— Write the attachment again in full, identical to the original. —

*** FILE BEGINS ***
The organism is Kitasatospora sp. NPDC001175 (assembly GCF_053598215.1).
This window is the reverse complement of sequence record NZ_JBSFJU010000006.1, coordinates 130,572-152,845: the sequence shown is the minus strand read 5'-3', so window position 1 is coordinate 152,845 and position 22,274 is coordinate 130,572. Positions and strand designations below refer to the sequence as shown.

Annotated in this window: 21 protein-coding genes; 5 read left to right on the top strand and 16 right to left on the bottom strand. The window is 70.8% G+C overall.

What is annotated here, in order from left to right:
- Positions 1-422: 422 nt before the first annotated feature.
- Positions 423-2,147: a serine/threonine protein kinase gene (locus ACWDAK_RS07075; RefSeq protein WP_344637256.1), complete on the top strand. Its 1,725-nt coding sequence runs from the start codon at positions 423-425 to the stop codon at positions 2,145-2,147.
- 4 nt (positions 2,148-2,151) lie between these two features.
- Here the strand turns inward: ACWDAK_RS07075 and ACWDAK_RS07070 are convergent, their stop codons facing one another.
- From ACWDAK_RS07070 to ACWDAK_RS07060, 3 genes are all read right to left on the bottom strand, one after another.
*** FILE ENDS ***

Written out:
The organism is Kitasatospora sp. NPDC001175 (assembly GCF_053598215.1).
This window is the reverse complement of sequence record NZ_JBSFJU010000006.1, coordinates 130,572-152,845: the sequence shown is the minus strand read 5'-3', so window position 1 is coordinate 152,845 and position 22,274 is coordinate 130,572. Positions and strand designations below refer to the sequence as shown.

Annotated in this window: 21 protein-coding genes; 5 read left to right on the top strand and 16 right to left on the bottom strand. The window is 70.8% G+C overall.

What is annotated here, in order from left to right:
- Positions 1-422: 422 nt before the first annotated feature.
- Positions 423-2,147: a serine/threonine protein kinase gene (locus ACWDAK_RS07075; RefSeq protein WP_344637256.1), complete on the top strand. Its 1,725-nt coding sequence runs from the start codon at positions 423-425 to the stop codon at positions 2,145-2,147.
- 4 nt (positions 2,148-2,151) lie between these two features.
- Here the strand turns inward: ACWDAK_RS07075 and ACWDAK_RS07070 are convergent, their stop codons facing one another.
- From ACWDAK_RS07070 to ACWDAK_RS07060, 3 genes are all read right to left on the bottom strand, one after another.